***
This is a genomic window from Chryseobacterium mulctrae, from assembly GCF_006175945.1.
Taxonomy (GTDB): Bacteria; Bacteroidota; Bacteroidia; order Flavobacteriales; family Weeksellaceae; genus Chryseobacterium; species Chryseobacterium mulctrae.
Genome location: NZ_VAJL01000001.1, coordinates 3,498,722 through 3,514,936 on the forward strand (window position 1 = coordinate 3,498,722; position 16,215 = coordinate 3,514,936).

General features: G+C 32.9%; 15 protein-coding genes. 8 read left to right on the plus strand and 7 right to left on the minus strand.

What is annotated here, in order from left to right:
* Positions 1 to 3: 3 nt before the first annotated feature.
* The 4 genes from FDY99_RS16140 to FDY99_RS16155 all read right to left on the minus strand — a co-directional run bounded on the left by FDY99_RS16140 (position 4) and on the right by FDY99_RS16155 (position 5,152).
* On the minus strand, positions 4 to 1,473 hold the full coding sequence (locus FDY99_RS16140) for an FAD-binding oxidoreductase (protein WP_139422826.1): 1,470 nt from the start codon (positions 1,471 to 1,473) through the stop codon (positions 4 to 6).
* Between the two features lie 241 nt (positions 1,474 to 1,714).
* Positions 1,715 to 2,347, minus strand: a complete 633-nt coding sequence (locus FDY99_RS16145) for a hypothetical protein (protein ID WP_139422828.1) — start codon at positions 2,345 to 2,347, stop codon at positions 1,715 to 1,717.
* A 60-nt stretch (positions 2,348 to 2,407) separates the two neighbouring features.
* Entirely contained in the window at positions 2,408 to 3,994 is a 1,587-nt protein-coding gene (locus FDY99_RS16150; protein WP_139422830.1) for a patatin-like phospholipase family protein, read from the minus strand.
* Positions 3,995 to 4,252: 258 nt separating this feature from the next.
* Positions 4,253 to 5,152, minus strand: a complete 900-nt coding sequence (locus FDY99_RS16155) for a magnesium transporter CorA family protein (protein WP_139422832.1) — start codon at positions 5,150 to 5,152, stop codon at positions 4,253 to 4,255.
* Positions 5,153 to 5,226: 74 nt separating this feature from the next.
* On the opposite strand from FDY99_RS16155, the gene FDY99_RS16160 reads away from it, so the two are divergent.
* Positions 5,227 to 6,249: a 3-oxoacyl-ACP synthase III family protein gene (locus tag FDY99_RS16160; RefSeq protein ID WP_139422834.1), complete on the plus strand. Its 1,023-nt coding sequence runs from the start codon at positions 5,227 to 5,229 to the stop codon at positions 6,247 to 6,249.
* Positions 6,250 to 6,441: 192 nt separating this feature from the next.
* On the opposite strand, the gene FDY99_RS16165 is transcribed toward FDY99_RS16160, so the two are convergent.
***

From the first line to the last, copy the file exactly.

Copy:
This is a genomic window from Chryseobacterium mulctrae, from assembly GCF_006175945.1.
Taxonomy (GTDB): Bacteria; Bacteroidota; Bacteroidia; order Flavobacteriales; family Weeksellaceae; genus Chryseobacterium; species Chryseobacterium mulctrae.
Genome location: NZ_VAJL01000001.1, coordinates 3,498,722 through 3,514,936 on the forward strand (window position 1 = coordinate 3,498,722; position 16,215 = coordinate 3,514,936).

General features: G+C 32.9%; 15 protein-coding genes. 8 read left to right on the plus strand and 7 right to left on the minus strand.

What is annotated here, in order from left to right:
* Positions 1 to 3: 3 nt before the first annotated feature.
* The 4 genes from FDY99_RS16140 to FDY99_RS16155 all read right to left on the minus strand — a co-directional run bounded on the left by FDY99_RS16140 (position 4) and on the right by FDY99_RS16155 (position 5,152).
* On the minus strand, positions 4 to 1,473 hold the full coding sequence (locus FDY99_RS16140) for an FAD-binding oxidoreductase (protein WP_139422826.1): 1,470 nt from the start codon (positions 1,471 to 1,473) through the stop codon (positions 4 to 6).
* Between the two features lie 241 nt (positions 1,474 to 1,714).
* Positions 1,715 to 2,347, minus strand: a complete 633-nt coding sequence (locus FDY99_RS16145) for a hypothetical protein (protein ID WP_139422828.1) — start codon at positions 2,345 to 2,347, stop codon at positions 1,715 to 1,717.
* A 60-nt stretch (positions 2,348 to 2,407) separates the two neighbouring features.
* Entirely contained in the window at positions 2,408 to 3,994 is a 1,587-nt protein-coding gene (locus FDY99_RS16150; protein WP_139422830.1) for a patatin-like phospholipase family protein, read from the minus strand.
* Positions 3,995 to 4,252: 258 nt separating this feature from the next.
* Positions 4,253 to 5,152, minus strand: a complete 900-nt coding sequence (locus FDY99_RS16155) for a magnesium transporter CorA family protein (protein WP_139422832.1) — start codon at positions 5,150 to 5,152, stop codon at positions 4,253 to 4,255.
* Positions 5,153 to 5,226: 74 nt separating this feature from the next.
* On the opposite strand from FDY99_RS16155, the gene FDY99_RS16160 reads away from it, so the two are divergent.
* Positions 5,227 to 6,249: a 3-oxoacyl-ACP synthase III family protein gene (locus tag FDY99_RS16160; RefSeq protein ID WP_139422834.1), complete on the plus strand. Its 1,023-nt coding sequence runs from the start codon at positions 5,227 to 5,229 to the stop codon at positions 6,247 to 6,249.
* Positions 6,250 to 6,441: 192 nt separating this feature from the next.
* On the opposite strand, the gene FDY99_RS16165 is transcribed toward FDY99_RS16160, so the two are convergent.